The Househunter: Georgian Splendour in Margate

We’re off to Margate this week, the regency town that was first fashionable in the 18th century for Londoners looking for fresh sea air and which is now enjoying a resurgence as a haven for contemporary art and its creators. Before we get to this week’s property though, I want to first tell you about a design trip that Sophie and I are planning as co-hosts of The Great Indoors Podcast, although obviously it’s open to anyone. We fancy a week aboard soaking up inspiration from beautiful architecture, great food and interesting design and we thought some of you might fancy coming with us? It’s all in the early stages but if you think that sounds like something you might be interested in can you fill in this two minute survey which will help us to find the right destination and plan an itinerary. It wouldn’t be until September at the earliest so you would have time to save up and make any practical arrangements. Here’s the survey, fill it in and the more responses we get the better we can start to plan a trip hanging out with like-minded people, soaking up inspiration and chatting all things design. It would be fun wouldn’t it?

We’re very excited about the idea but now back to Margate. Someone messaged me yesterday suggesting Margate as a destination but we were thinking slightly further afield! But let’s visit today. This is a six bedroom Georgian townhouse which is the only one in the crescent to have remained a single dwelling since it was built in around 1790. It still has lots of period features including amazing plasterwork, sash windows and shutters.

It has been fully restored and repaired and extends over five floors with bathrooms on each. It’s on with Inigo for £950,000. The first floor has been entirely given over to the main bedroom, with views over the sea and there’s a huge bathroom and closet room, which oddly isn’t accessible from the bathroom so you’d have to shimmy onto the landing or take your clothes into the bedroom/bathroom first. But that’s a detail.

I mean that’s quite a splendid view from the bedroom isn’t it! The bedroom is below so you get a sense of how the rooms flow. The shower is behind the bath in a cubicle that sits between the windows. That has allowed this room to function as a bathroom without compromising the design of the room. Since the house is Grade II listed there may well have been strict rules in place about what was allowed. Sometimes it’s not about adding a bathroom as such but about the danger of a leak ruining beautiful plasterwork underneath. I’m not saying that’s the case here but be aware, if you are looking at listed houses, that you can’t always put a bathroom or a kitchen in exactly the place you deem most logical for modern living as there will be historic considerations to take into account.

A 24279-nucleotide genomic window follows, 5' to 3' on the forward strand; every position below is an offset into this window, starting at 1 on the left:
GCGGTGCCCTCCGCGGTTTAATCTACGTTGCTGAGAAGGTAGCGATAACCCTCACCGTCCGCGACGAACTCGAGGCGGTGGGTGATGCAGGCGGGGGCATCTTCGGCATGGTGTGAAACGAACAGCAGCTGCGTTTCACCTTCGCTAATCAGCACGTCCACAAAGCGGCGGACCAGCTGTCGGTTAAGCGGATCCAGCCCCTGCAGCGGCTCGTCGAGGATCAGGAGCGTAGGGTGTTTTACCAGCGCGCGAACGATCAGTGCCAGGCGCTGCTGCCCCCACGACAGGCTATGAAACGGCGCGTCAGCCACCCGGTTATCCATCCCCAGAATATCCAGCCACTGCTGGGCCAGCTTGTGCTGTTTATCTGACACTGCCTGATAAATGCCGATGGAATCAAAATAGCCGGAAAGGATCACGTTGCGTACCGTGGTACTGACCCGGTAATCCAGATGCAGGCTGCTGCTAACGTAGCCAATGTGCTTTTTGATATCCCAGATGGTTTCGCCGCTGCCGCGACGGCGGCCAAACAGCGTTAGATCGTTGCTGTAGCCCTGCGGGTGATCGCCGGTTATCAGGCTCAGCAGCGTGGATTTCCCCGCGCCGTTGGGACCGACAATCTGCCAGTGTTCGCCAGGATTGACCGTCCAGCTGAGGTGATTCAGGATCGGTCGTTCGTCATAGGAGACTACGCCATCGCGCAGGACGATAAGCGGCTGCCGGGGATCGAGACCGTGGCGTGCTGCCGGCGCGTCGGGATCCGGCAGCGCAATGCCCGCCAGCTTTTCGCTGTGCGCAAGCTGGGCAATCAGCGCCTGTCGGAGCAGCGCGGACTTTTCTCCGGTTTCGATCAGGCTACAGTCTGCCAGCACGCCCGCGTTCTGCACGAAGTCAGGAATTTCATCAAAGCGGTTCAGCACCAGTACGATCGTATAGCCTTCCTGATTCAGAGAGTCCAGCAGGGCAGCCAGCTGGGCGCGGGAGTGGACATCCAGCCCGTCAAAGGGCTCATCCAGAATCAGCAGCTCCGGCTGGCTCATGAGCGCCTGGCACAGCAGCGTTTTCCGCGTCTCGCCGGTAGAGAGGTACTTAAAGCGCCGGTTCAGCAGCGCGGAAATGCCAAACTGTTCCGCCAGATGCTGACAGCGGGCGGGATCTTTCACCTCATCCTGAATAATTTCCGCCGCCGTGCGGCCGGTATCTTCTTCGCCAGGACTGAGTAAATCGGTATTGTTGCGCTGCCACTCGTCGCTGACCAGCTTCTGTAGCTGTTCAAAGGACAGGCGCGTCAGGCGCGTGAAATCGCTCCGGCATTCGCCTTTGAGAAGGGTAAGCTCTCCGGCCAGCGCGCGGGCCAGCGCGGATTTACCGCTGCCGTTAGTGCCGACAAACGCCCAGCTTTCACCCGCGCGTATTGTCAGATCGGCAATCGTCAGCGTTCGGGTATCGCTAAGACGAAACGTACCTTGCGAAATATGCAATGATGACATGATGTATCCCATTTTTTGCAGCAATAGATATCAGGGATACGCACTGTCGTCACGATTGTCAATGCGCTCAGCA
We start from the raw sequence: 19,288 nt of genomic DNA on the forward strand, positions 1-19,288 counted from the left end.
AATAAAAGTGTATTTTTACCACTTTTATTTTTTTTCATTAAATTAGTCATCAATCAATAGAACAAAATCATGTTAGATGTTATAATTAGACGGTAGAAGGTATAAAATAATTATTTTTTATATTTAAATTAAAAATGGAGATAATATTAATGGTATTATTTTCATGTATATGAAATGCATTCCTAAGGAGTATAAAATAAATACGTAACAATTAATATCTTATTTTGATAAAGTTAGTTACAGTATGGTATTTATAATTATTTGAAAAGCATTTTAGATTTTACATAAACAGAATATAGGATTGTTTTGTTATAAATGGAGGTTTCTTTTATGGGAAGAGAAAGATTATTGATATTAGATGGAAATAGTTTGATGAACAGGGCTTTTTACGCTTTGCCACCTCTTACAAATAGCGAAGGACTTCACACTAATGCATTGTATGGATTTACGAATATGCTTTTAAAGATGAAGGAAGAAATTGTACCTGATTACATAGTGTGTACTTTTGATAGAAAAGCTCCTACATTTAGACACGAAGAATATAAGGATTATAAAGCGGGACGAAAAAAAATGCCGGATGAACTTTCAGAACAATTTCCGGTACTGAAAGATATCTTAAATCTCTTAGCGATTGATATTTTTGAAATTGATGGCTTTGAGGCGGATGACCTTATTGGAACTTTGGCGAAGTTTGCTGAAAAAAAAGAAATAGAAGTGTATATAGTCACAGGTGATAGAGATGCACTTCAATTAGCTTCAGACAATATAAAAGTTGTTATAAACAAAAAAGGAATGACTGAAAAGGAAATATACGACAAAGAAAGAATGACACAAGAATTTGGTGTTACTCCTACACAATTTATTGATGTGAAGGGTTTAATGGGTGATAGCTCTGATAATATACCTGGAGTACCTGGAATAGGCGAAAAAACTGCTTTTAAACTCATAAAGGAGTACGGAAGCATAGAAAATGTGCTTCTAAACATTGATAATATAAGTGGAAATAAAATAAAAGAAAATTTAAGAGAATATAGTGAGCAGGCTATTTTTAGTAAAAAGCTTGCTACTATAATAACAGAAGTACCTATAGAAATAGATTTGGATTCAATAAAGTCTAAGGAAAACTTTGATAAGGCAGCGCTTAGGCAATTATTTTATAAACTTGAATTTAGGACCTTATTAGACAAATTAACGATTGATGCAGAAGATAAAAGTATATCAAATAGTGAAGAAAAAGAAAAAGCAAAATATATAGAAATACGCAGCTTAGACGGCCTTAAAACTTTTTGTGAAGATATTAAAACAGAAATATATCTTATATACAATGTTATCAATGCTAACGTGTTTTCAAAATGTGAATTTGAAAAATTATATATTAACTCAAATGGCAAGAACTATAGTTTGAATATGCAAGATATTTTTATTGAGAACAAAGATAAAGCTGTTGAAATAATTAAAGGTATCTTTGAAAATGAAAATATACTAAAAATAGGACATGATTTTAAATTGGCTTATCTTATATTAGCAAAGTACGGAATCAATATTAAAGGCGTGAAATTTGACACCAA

But while we’re here we’ll just zoom in on this bathroom for a second as it’s rather splendid. In the UK we don’t have a tradition of large bathrooms and the only time you tend to find them is when a bedroom has been converted. We did this in the last house and never once regretted it but it’s not always an easy decision as you can affect your resale market. That said, if you are planning to live there forever then you have to balance your way of life and how long you want to be there against what a potential buyer might want. Also if you have four or five bedrooms then you can afford to do this. If you only have three to start with then you are making a decision that you are not selling a family house and, in that case, you need to appeal to a single person or a child-free couple – this might mean an en suite bathroom, a great wardrobe and an office space.

Another point to note is that this bathroom also has a couple of great cupboards in it and that’s worth bringing to mind if you are thinking of losing a bathroom. For example, the bathroom in this house which we have just moved to, is small. It’s an odd-shape and the walls are no more than 2.5m – but they are angled so it makes the space tighter. The point being that there is no space – once the shower, loo and basin are fitted – for lots of storage. We have had to identify another place to keep spare loo roll, shampoo and towels etc. And there’s always more of that than you think. So if you do decide to lose a bedroom to add a luxury bathroom then make sure you incorporate storage for all the bedlinen, the towels, possibly even some off-season clothes (I’m assuming a well-ventilated space).

Just going to drop by the other bathroom before we leave. This is classic Victorian with those brick laid metro tiles that never go out of fashion. It’s also a good size as the floorplan details a shower in the corner rather than over the bath – always tricky when there’s a window. That said it’s a short bath so if you want both shower and bath and that’s your compromise you do need to decide if you will use a short bath. We added a slightly short one in the last house (1500 as opposed to 1700) and hardly ever used it. That said we probably wouldn’t have used a long one either so just take the time to ask yourself the question and if you are adding a bath because you feel it would be rash not to have one then decide if you will use it. For the record we have pulled out the bath in this house and will have two walk-in showers – one downstairs and one up. Those are the questions we have asked ourselves and answered.

This is just a lovely room view. Plaster pink walls love a bit of dark vintage wood and an old cast iron radiator. It’s a good look and works well in a period property. I keep seeing reports that modern white oak has had its day (for now) and there’s no doubt that if you like vintage furniture it’s more sustainable and works well in old houses.